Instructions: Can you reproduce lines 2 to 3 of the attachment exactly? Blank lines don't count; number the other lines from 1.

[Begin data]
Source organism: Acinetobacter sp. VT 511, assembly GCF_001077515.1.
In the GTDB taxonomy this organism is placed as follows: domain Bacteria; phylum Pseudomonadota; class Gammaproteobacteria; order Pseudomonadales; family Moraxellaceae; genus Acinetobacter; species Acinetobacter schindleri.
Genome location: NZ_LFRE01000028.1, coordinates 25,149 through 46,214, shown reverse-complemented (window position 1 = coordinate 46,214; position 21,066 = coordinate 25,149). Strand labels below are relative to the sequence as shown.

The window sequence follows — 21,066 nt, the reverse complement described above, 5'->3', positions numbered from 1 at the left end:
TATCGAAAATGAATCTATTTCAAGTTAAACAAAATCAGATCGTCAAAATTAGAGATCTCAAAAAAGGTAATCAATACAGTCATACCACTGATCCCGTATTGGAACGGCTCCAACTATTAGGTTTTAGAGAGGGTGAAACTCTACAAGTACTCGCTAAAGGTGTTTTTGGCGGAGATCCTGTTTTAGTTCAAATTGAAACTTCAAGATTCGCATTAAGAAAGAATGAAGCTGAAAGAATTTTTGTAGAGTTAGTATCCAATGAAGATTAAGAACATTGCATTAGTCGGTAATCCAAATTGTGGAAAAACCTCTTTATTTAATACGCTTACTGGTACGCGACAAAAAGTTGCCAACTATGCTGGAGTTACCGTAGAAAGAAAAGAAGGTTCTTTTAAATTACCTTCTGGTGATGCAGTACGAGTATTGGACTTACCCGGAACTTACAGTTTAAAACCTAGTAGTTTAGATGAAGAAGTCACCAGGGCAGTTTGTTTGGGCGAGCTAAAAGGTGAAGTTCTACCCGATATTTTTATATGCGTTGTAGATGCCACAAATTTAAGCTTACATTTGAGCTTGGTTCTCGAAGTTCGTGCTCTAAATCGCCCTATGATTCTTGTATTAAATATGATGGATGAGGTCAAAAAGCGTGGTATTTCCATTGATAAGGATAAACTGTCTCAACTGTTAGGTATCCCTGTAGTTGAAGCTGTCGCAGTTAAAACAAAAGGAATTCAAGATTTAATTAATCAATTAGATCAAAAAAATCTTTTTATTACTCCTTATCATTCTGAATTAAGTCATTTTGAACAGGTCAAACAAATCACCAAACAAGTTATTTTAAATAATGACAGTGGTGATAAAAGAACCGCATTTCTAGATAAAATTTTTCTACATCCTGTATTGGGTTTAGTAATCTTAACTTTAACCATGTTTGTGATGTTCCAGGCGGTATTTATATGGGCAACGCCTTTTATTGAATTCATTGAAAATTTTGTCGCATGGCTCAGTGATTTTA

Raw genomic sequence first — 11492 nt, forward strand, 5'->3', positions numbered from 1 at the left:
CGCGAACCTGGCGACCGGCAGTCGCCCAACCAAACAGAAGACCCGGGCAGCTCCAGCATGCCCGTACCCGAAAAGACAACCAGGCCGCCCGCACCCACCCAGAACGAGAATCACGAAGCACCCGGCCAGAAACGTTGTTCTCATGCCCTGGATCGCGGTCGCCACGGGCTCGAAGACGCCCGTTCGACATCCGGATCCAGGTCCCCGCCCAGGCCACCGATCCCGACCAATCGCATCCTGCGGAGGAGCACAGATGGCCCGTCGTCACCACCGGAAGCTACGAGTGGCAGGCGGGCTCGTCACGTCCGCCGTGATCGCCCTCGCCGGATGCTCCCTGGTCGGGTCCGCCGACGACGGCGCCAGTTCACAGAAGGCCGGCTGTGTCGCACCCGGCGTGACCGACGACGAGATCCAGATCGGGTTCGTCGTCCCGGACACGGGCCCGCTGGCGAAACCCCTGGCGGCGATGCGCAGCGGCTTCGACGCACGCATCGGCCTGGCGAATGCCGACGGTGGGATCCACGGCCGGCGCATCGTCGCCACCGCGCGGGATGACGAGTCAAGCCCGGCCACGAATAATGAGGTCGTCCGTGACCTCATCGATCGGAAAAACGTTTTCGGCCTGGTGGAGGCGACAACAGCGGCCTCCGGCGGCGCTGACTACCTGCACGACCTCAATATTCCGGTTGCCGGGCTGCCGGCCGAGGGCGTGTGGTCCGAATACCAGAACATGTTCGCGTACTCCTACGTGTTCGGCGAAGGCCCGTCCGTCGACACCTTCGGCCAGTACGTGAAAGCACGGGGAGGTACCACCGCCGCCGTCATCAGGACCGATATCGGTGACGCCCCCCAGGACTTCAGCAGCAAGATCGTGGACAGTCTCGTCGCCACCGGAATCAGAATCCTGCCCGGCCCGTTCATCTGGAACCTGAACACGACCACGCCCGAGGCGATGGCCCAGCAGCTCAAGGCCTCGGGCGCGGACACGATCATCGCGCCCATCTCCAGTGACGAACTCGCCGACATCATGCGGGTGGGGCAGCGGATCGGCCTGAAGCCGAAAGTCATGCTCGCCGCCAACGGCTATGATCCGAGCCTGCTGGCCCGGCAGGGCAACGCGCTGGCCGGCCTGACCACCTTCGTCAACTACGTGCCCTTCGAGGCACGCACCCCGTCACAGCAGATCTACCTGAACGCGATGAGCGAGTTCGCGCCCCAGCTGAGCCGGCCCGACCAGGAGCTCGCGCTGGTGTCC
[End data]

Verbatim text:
In the GTDB taxonomy this organism is placed as follows: domain Bacteria; phylum Pseudomonadota; class Gammaproteobacteria; order Pseudomonadales; family Moraxellaceae; genus Acinetobacter; species Acinetobacter schindleri.
Genome location: NZ_LFRE01000028.1, coordinates 25,149 through 46,214, shown reverse-complemented (window position 1 = coordinate 46,214; position 21,066 = coordinate 25,149). Strand labels below are relative to the sequence as shown.